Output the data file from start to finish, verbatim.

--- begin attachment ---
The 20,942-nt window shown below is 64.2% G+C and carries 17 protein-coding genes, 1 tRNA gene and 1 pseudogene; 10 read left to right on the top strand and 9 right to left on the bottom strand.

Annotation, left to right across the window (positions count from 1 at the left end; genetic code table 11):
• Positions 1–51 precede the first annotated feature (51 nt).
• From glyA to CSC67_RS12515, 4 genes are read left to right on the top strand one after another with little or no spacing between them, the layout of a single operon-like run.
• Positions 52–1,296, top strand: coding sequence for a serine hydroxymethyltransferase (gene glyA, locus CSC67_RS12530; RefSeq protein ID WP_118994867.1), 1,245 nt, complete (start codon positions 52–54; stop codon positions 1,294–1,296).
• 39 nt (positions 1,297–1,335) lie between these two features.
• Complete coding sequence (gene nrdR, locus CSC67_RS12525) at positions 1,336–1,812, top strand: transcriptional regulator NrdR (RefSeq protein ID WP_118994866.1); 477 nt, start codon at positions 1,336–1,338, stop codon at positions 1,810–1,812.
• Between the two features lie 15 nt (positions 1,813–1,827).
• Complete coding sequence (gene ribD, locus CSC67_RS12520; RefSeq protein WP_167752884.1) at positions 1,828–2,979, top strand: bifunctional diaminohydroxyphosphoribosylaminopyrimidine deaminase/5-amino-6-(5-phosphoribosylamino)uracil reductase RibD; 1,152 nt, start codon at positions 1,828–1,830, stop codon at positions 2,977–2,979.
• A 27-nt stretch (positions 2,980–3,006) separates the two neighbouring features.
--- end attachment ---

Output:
The 20,942-nt window shown below is 64.2% G+C and carries 17 protein-coding genes, 1 tRNA gene and 1 pseudogene; 10 read left to right on the top strand and 9 right to left on the bottom strand.

Annotation, left to right across the window (positions count from 1 at the left end; genetic code table 11):
• Positions 1–51 precede the first annotated feature (51 nt).
• From glyA to CSC67_RS12515, 4 genes are read left to right on the top strand one after another with little or no spacing between them, the layout of a single operon-like run.
• Positions 52–1,296, top strand: coding sequence for a serine hydroxymethyltransferase (gene glyA, locus CSC67_RS12530; RefSeq protein ID WP_118994867.1), 1,245 nt, complete (start codon positions 52–54; stop codon positions 1,294–1,296).
• 39 nt (positions 1,297–1,335) lie between these two features.
• Complete coding sequence (gene nrdR, locus CSC67_RS12525) at positions 1,336–1,812, top strand: transcriptional regulator NrdR (RefSeq protein ID WP_118994866.1); 477 nt, start codon at positions 1,336–1,338, stop codon at positions 1,810–1,812.
• Between the two features lie 15 nt (positions 1,813–1,827).
• Complete coding sequence (gene ribD, locus CSC67_RS12520; RefSeq protein WP_167752884.1) at positions 1,828–2,979, top strand: bifunctional diaminohydroxyphosphoribosylaminopyrimidine deaminase/5-amino-6-(5-phosphoribosylamino)uracil reductase RibD; 1,152 nt, start codon at positions 1,828–1,830, stop codon at positions 2,977–2,979.
• A 27-nt stretch (positions 2,980–3,006) separates the two neighbouring features.